Angry confrontations broke out around Hong Kong’s parliament Sunday as protesters supporting the city’s police taunted anti-government demonstrators on the eve of the anniversary of the semi-autonomous territory’s 1997 handover from Britain to China.
Crowds of police supporters chanted “Chinese traitors!” and profanities at their largely young opponents — highlighting the ideological fissures running through the finance hub as it experiences its worst political unrest in a generation.
Hong Kong saw two record-breaking rallies earlier this month by anti-government protesters opposed to a now-postponed plan to approve extradition to mainland China.
But it has also been rocked by unprecedented clashes.
On 12 June police used tear gas and rubber bullets to clear largely young anti-extradition protesters from around parliament.
The police classified the demonstration as a riot and defended their tactics, but opponents have accused officers of using excessive force and called for an independent inquiry.
Twice in the last two weeks the city’s police headquarters has been blockaded by angry crowds.
On Sunday it was the turn of pro-government supporters, who rallied in their tens of thousands, many waving Chinese flags.
“I can’t put up with peoples’ behaviour towards police,” 70-year-old demonstrator Frances Yu told AFP.
A 54-year-old office worker, who gave his surname as Wong, said officers were trying to “maintain order” and that anti-extradition demonstrators had gone too far.
“It’s like they went crazy, those who charged, lambasted police… I find it so senseless,” he told AFP.
The rally, which heard speeches from pro-Beijing lawmakers and former police brass, passed off without incident.
But as the pro-government supporters headed for home, many turned on small groups of anti-government opponents who have kept a small camp outside the parliament for the last three weeks.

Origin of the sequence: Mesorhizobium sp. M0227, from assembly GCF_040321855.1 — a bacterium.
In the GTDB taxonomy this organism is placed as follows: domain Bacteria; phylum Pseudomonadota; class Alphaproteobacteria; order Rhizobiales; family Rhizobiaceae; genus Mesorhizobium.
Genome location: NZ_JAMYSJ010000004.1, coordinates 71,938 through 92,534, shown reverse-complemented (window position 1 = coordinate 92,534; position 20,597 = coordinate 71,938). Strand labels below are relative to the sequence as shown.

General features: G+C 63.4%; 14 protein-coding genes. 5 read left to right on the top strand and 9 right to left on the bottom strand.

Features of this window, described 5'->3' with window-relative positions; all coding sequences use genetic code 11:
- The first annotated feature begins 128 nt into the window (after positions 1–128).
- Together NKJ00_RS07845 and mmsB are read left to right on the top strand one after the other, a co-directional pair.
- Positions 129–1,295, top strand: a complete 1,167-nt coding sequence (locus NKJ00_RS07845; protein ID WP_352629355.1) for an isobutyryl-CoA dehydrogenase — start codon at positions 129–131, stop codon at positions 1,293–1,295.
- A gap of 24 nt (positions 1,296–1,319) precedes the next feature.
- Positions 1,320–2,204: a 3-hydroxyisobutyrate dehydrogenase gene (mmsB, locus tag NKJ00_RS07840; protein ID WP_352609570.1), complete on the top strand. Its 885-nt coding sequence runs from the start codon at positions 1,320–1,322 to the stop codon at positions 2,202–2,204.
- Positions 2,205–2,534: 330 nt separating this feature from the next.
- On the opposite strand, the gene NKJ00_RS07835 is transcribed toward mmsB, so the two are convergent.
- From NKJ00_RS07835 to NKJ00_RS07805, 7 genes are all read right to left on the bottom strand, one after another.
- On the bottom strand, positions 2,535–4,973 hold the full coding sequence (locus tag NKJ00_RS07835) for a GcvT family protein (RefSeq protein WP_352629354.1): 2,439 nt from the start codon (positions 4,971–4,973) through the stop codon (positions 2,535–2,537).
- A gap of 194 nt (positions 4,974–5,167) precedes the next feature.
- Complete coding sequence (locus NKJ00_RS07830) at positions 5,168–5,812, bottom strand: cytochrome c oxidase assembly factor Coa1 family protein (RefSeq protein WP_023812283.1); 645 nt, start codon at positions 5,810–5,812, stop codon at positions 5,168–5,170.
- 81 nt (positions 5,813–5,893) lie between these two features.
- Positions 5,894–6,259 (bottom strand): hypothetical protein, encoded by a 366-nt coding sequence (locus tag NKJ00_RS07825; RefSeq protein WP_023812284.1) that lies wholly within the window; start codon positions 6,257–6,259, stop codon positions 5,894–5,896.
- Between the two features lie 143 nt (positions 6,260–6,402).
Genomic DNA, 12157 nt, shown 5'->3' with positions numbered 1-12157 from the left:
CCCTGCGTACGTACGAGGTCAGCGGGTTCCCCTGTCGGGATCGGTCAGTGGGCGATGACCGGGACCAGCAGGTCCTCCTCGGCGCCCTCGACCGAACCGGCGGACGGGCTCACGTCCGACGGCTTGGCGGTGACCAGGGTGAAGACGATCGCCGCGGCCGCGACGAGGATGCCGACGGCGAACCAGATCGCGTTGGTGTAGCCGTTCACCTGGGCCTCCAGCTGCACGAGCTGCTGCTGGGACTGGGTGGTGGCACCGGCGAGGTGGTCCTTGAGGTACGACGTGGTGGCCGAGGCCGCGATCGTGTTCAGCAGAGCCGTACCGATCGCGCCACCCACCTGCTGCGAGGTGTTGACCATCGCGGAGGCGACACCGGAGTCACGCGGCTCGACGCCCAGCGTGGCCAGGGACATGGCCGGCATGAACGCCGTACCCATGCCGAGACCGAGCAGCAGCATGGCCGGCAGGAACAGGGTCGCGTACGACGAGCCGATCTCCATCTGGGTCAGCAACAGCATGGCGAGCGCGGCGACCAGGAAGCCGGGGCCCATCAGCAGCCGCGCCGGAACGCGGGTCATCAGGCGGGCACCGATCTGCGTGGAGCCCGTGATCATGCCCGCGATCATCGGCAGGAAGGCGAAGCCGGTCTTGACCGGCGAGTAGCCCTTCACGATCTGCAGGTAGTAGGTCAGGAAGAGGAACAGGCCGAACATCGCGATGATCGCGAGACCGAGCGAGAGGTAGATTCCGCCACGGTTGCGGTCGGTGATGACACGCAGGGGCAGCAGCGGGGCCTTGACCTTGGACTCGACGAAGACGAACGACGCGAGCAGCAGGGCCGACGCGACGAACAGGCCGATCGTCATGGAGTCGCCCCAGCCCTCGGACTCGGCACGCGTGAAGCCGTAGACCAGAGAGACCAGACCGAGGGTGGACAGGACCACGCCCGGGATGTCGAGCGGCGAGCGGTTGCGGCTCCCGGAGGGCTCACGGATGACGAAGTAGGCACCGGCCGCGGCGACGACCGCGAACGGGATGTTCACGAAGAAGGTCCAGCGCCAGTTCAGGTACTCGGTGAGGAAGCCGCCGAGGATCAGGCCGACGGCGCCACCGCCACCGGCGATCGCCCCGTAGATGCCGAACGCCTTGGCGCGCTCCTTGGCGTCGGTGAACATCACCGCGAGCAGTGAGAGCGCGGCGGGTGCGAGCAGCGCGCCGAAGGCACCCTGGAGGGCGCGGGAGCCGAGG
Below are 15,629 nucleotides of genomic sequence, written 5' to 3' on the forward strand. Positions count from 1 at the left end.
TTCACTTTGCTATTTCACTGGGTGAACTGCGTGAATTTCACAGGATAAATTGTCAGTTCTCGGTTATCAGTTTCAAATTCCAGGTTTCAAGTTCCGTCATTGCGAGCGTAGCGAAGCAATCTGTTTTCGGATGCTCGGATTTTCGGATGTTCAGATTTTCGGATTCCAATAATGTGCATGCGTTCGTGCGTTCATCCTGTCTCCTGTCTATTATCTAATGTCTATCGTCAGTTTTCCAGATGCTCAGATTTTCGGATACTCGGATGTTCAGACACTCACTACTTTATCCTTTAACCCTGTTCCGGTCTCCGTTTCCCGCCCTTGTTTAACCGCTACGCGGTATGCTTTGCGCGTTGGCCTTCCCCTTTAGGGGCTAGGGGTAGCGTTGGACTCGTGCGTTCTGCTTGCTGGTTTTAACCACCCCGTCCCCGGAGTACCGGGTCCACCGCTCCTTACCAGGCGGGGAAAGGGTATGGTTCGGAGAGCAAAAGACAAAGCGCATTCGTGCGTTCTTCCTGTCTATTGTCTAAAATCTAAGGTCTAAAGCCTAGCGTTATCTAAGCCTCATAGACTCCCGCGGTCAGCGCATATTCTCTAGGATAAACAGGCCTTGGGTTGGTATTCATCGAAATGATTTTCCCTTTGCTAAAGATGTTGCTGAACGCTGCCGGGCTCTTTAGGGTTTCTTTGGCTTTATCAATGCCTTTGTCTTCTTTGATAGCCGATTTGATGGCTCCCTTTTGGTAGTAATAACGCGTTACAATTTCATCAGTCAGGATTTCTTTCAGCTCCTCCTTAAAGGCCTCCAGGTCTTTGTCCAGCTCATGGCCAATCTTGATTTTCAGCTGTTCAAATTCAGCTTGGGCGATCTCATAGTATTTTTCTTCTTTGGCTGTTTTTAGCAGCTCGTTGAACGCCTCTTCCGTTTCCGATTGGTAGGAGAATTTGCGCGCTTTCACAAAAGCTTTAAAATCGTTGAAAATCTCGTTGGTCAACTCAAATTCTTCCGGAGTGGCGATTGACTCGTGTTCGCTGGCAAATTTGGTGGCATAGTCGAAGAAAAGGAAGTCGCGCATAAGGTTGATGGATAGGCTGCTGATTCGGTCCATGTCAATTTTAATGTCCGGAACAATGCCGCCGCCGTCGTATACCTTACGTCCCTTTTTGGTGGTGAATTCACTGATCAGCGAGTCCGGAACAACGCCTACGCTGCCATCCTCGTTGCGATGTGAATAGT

Police had to repeatedly intervene to help largely young anti-government protesters escape after they were surrounded by larger crowds of pro-establishment supporters, many jabbing fingers in their opponents’ chests, scuffling with them and hurling insults.
“Traitors!” and “Rioters!” were the two most common chants from police supporters as well as a plethora of Cantonese swear words.
Much of the protest artwork and posters pinned to the city’s parliament walls were also torn down by police supporters as they passed by.
The pro-democracy camp will hold another rally on Monday, with organisers expecting a huge turnout.
Protestors got surrounded and punched by pro-@hkpoliceforce supporters CIA @hkappledaily #AntiELAB #ExtraditionBill #Hongkong pic.twitter.com/Kl1UoUUJE7
— Galileo Cheng (@galileocheng) June 30, 2019
The extradition protests were the latest manifestation of growing fears, especially among young Hong Kongers, that China is trampling on the city’s unique freedoms and culture — aided by the pro-Beijing government.
lol I got punched twice through a “support the police/no violence” banner held by very peaceful people who believe in the rule of law. pic.twitter.com/7FuuHtozzU
— Hong Kong Hermit (@HongKongHermit) June 30, 2019
Years of protests calling for Hong Kongers to be able to elect their leaders have won no concessions from Beijing.
But there is also a staunchly nationalist, pro-establishment strain that runs through the city, especially among older generations, who regard pro-democracy protesters with disdain and welcome Beijing’s increased control.
Organisers of the pro-police rally told local media some 165,000 people attended while police gave a lower figure of 53,000 at its peak.
Pro-police protesters have torn down large swathes of anti-extradition bill posters on the walls outside LegCo. Dozens of anti-extradition bill protesters are guarding supplies at LegCo’s protest area.
Photo: United Social Media live stream.
👉 In full: https://t.co/kmLJLFCnSX pic.twitter.com/b55shGK2g8
— Hong Kong Free Press (@HongKongFP) June 30, 2019
On Sunday Zhou Fengsuo, a survivor of Beijing’s deadly Tiananmen crackdown, said he was denied entry into Hong Kong on arrival at the airport, posting a picture online of the refusal form he was given by immigration once he landed in Taiwan.
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